#719 A perpetual real estate fizz
Land of Destiny: A History of Vancouver Real Estate
by Jesse Donaldson
Vancouver: Anvil Press, 2019
$20.00 / 9781772141443
Reviewed by Patricia E. Roy
Donaldson’s thesis is simple: “The history of Vancouver is the history of real estate” (p. 5). He persuasively argues that Vancouver has had housing crises almost continuously since its founding in 1886. “Our current state of affairs,” he explains, “is the result of a deliberate, century-long campaign on the part of wealthy development interests — and their enablers in government — to increase profits and line their pockets, one that regards ordinary, working Vancouverites as little more than collateral damage” (p. 5).
After telling the story of the Three Greenhorns, so-named because the land – now downtown Vancouver — that they bought in 1862 was deemed worthless, Donaldson deals with the politicians and their friends who benefitted from inside knowledge about CPR plans to extend its line westward from the legal terminus at Port Moody. Inside knowledge was hardly necessary to know the inadequacies of Port Moody. Ships can only access its shallow harbour by sailing through the treacherous Second Narrows and steep hills arising almost from the shore line leave little flat land for railway and warehousing facilities. Moving to Vancouver, Donaldson vividly recounts the speculative boom that preceded a crash in 1913-14. He offers little on the interwar decades save for briefly describing an unsuccessful Better Housing Scheme, mentioning the Harland Bartholomew town plans for Vancouver and subsequent zoning laws, noting the hobo jungles of the 1930s, and then reporting the dire housing shortage immediately before, during, and after the Second World War.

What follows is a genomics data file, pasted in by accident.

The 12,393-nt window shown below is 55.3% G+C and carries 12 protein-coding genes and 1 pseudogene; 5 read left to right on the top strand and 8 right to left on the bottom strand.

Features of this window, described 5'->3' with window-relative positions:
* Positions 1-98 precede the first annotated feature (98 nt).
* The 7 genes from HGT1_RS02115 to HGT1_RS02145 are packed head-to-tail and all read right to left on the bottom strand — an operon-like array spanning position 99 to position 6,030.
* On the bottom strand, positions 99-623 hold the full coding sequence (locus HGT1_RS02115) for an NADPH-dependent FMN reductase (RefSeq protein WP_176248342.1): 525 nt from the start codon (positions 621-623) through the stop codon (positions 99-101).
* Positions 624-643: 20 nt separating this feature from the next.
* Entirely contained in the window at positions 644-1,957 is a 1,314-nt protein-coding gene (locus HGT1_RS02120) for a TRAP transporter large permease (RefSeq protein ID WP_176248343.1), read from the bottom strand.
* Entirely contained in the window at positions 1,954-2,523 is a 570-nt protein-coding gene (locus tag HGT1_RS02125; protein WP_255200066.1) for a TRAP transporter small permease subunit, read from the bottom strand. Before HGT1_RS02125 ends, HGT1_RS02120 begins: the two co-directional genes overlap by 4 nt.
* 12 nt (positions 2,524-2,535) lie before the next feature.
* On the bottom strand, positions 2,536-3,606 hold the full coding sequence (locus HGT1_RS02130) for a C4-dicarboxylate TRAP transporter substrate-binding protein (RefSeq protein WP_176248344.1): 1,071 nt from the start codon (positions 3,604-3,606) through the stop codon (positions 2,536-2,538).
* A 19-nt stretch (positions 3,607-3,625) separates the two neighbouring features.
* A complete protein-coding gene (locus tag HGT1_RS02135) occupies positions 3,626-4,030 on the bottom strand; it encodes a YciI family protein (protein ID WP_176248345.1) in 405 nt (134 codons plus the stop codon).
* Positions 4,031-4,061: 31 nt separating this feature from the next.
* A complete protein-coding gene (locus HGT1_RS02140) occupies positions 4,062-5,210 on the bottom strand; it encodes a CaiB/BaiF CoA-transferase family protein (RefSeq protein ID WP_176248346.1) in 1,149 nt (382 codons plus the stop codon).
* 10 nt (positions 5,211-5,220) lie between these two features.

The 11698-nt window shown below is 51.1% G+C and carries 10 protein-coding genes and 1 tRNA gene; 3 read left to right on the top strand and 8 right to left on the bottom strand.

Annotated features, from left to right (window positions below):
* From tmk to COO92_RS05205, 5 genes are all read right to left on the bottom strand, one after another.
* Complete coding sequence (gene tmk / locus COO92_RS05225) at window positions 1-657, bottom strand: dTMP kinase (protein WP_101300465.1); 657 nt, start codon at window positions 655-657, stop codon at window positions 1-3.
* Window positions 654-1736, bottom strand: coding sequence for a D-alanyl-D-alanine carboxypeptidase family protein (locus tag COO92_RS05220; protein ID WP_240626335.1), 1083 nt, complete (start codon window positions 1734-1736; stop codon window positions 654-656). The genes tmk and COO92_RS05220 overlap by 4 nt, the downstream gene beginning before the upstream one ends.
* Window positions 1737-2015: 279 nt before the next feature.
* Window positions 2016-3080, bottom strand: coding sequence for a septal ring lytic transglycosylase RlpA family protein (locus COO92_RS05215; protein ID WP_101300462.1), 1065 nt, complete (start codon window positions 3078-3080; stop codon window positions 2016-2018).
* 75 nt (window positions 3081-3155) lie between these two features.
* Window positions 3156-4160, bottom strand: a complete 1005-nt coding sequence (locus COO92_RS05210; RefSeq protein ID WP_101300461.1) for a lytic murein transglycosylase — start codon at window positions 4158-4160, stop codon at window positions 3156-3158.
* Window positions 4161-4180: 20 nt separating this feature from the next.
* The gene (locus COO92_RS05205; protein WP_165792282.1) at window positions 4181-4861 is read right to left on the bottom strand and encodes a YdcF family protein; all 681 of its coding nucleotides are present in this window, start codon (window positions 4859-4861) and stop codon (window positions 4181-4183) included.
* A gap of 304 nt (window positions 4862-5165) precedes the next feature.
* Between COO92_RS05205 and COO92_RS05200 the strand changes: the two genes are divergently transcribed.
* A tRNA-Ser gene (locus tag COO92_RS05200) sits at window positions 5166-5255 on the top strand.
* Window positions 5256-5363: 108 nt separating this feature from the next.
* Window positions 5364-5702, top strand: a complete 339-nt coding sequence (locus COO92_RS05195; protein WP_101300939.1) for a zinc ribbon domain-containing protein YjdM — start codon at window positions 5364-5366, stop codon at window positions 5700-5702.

Not until 1952, when Gerald Sutton Brown was appointed, did Vancouver have an official town planner. According to Donaldson, Sutton Brown “decided what was being built in Vancouver — period” (p. 108). While Sutton Brown conceived ambitious plans for urban renewal (slum clearance) and an elaborate freeway, others joined the protests of the people directly affected; the clearances ended before they were complete. Save for two viaducts the freeways never got off the drawing boards. Opposition to such changes contributed to the formation of The Electors Action Movement (TEAM), a new reform party at Vancouver City Hall that dominated city council after the December 1972 civic election. Sutton Brown resigned in anticipation of being dismissed.
The new city council rezoned industrial land around False Creek. Instead of selling it to developers, it leased it for the construction of a variety of housing from low rentals to luxury accommodation. This accomplished what Donaldson commends as “one of the most successful housing projects in Vancouver’s history” (p. 131). The approximately ten thousand “Vancouver Specials,” plain houses that were relatively inexpensive to build and made optimum use of narrow lots were another housing success. The account of their invention by Larry Cudney, a draftsman with a grievance against architects and changing opinions of them, is fascinating.
For Donaldson, such success stories are rare. In the late 1960s and the 1970s the gentrification of Fairview and of historic Gastown meant the loss of low-cost rentals. Those years also saw the introduction of the provincial Strata Titles Act which encouraged developers to build condominiums rather than rental units and, in what Donaldson calls “unscrupulous” acts, to convert existing rental buildings to condos (p. 121). Tenants’ protests and rent increases ultimately led to the NDP government in 1974 to introduce rent controls and a program to encourage private developers to construct rental housing. Donaldson rues that the developers “simply abused” the latter measure (p. 155) while the Social Credit government elected in 1975 watered down rent controls and ultimately abolished them.